The ideals of Hong’s men never get satisfied, but the desires occasionally do; he used to punctuate his movies with some of the least appealing sex scenes in modern cinema — an unblinking camera, bright lights, pale flesh, bare rooms, dialogue like “Can I moan?” — but has moved away, mercifully, from that terrible frankness. Right Now, Wrong Then, in fact, contains neither the image nor even the implication of sex, and for its particular story — or rather, for its particular stories — benefits from that: despite the varying particulars, Cheon-soo and Hee-jeong’s brief relationship sputters out both times, and feels all the more real for it.
Korean cinema as a whole first fascinated me for a variety of reasons, among them the fact that, even in this day and age, it so often accomplishes the rare feat of pulling off melodrama, or if not melodrama, what might otherwise Westerners as preposterously heightened emotion. Hong’s movies, apart from an outburst from an especially frustrated and/or inebriated character every now and again, succeed by doing the opposite, ratcheting down the Sturm und Drang until they become a mirror reflecting a certain segment of Korean society. (Even those who dislike Hong’s work never do so on grounds of implausibility.)
But given the way Hong constructs his films, I’d do better to describe each of them as a series of mirrors, attached but facing in slightly different directions, hence the comparisons commonly made between him and predecessors as different as Éric Rohmer and Woody Allen. A more accomplished writer friend once gave me this piece of golden wisdom: “If you focus on the structure, the content takes care of itself.” That could well be another driving idea of Hong’s filmography, though I don’t think he chose his subject matter of the miscommunications, pretensions, and humiliations that occur when man encounters woman wholly accidentally.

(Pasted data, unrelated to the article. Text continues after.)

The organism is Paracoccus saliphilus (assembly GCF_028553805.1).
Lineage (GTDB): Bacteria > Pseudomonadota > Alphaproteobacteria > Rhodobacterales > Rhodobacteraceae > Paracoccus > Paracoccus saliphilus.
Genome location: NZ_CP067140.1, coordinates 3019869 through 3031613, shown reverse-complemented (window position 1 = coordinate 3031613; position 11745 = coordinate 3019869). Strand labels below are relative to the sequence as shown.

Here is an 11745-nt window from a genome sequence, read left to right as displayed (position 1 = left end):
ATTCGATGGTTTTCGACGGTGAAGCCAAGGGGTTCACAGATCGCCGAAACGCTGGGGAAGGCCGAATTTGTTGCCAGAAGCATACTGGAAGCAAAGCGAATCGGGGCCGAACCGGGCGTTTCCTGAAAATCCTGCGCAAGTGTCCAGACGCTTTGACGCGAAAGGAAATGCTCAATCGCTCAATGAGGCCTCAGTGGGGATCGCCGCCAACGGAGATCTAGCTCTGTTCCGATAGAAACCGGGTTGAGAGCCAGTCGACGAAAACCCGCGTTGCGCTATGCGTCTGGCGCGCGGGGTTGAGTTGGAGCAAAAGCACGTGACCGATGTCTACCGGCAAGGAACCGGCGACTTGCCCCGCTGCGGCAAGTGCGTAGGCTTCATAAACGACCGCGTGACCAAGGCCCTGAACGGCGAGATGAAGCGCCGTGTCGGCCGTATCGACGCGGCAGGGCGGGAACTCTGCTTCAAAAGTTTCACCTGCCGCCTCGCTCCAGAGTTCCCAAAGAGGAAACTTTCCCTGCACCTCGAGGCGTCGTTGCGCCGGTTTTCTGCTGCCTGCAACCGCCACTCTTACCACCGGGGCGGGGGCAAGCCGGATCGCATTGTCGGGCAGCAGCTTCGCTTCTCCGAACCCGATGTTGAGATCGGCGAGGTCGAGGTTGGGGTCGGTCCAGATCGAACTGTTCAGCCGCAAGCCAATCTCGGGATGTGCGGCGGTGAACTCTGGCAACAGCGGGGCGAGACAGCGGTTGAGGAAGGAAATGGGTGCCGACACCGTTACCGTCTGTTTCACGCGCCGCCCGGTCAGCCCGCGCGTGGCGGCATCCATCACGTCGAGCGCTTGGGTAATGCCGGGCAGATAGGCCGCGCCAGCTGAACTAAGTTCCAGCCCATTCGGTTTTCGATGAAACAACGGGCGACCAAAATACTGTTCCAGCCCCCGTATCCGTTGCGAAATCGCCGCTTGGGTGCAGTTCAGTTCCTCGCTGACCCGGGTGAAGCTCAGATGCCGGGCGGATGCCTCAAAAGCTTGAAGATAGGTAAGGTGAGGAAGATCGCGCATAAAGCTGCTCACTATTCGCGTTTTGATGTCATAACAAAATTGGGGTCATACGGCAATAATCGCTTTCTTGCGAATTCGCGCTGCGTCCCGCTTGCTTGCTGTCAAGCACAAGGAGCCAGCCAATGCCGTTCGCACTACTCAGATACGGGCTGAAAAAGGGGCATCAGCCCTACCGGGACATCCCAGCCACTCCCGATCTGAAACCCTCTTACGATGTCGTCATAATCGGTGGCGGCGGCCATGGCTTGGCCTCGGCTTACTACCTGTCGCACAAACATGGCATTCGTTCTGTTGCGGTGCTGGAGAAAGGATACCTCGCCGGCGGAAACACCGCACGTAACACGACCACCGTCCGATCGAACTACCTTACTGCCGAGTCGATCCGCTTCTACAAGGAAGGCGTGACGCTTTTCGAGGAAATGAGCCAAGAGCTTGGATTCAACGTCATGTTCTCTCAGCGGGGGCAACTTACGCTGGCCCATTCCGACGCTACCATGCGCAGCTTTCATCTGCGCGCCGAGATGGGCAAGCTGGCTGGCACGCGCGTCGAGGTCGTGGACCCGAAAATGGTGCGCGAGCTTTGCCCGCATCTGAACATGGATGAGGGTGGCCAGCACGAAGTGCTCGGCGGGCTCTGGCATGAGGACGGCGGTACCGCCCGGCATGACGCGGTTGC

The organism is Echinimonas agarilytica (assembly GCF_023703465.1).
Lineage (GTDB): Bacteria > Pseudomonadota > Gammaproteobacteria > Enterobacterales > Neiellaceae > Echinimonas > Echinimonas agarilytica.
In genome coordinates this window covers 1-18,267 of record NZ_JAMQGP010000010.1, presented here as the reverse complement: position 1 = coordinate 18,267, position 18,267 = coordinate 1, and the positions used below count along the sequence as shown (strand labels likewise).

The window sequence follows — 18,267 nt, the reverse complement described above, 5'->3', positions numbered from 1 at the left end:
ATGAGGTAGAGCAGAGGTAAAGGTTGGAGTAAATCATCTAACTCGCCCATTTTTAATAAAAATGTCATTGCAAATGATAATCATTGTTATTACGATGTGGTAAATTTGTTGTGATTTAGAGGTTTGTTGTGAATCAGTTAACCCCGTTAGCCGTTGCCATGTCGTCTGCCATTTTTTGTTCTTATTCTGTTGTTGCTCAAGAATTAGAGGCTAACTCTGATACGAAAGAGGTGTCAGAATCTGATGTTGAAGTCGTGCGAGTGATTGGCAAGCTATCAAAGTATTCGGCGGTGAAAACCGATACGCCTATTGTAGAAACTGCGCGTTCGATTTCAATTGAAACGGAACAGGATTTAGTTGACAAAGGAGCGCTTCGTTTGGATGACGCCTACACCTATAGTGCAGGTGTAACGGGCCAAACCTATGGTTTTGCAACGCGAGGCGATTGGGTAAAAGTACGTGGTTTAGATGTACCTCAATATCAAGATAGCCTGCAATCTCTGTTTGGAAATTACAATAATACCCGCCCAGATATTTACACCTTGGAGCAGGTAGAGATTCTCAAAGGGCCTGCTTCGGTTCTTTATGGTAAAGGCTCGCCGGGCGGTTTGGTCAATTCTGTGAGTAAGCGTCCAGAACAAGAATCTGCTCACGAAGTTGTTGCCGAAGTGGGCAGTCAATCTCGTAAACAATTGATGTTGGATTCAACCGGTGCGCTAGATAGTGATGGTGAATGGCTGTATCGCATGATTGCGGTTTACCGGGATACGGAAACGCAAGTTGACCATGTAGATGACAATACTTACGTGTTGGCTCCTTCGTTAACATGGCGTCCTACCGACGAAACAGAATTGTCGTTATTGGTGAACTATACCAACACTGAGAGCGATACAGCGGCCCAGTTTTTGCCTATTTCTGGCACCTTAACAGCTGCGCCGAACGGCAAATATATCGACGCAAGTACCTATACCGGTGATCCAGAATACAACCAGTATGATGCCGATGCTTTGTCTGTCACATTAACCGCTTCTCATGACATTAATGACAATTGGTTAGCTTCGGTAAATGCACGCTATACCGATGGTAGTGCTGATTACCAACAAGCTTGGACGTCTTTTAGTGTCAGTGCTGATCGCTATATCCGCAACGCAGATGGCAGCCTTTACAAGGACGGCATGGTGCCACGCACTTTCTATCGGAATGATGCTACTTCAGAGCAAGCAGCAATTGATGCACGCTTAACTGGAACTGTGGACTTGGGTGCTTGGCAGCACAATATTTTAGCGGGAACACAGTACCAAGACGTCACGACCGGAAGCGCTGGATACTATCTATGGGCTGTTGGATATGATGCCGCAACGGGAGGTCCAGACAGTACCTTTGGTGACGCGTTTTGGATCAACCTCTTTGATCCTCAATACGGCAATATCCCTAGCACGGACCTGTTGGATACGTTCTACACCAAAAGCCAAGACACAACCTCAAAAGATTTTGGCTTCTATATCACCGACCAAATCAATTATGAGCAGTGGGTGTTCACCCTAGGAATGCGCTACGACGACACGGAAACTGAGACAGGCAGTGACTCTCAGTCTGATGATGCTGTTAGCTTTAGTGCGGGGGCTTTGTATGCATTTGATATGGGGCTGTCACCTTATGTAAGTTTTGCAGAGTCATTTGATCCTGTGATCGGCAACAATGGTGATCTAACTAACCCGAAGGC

I often think of Anthony Lane’s words: “The landscape of desire, as laid out before Hong’s unflustered gaze, could scarcely be further from an idyll.” Whether that gaze applies only to Korea’s landscape of desire (Hong has set only one picture outside his homeland, in Paris, but he kept all the characters Korean) each viewer will have to determine for themselves. But I get the sense that Hong understands the universality of his work. I once heard him respond, at a Q&A, to the question of whether he would ever consider telling a different kind of story. He said that he finds nothing more fascinating than the relationships between men and women, and wouldn’t stop examining them until he understood them. “And if anybody tells you they understand them,” he added, “they’re lying.”